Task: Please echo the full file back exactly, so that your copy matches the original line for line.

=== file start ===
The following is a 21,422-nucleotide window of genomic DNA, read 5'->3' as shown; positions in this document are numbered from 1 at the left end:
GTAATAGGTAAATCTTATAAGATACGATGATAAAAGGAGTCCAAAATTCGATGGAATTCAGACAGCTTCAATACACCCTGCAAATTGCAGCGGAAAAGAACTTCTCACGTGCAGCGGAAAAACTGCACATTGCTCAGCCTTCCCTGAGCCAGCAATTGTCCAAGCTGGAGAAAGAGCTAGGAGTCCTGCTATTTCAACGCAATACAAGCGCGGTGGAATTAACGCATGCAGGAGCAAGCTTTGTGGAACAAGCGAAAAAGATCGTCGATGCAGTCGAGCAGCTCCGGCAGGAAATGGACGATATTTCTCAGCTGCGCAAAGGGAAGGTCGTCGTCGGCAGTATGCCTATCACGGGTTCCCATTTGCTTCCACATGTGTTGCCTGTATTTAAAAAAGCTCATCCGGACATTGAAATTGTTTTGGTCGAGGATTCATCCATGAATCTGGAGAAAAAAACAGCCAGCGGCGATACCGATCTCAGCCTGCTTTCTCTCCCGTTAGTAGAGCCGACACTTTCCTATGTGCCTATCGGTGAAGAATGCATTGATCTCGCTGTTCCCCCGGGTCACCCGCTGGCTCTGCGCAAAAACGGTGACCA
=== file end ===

The following is a 21,422-nucleotide window of genomic DNA, read 5'->3' as shown; positions in this document are numbered from 1 at the left end:
GTAATAGGTAAATCTTATAAGATACGATGATAAAAGGAGTCCAAAATTCGATGGAATTCAGACAGCTTCAATACACCCTGCAAATTGCAGCGGAAAAGAACTTCTCACGTGCAGCGGAAAAACTGCACATTGCTCAGCCTTCCCTGAGCCAGCAATTGTCCAAGCTGGAGAAAGAGCTAGGAGTCCTGCTATTTCAACGCAATACAAGCGCGGTGGAATTAACGCATGCAGGAGCAAGCTTTGTGGAACAAGCGAAAAAGATCGTCGATGCAGTCGAGCAGCTCCGGCAGGAAATGGACGATATTTCTCAGCTGCGCAAAGGGAAGGTCGTCGTCGGCAGTATGCCTATCACGGGTTCCCATTTGCTTCCACATGTGTTGCCTGTATTTAAAAAAGCTCATCCGGACATTGAAATTGTTTTGGTCGAGGATTCATCCATGAATCTGGAGAAAAAAACAGCCAGCGGCGATACCGATCTCAGCCTGCTTTCTCTCCCGTTAGTAGAGCCGACACTTTCCTATGTGCCTATCGGTGAAGAATGCATTGATCTCGCTGTTCCCCCGGGTCACCCGCTGGCTCTGCGCAAAAACGGTGACCA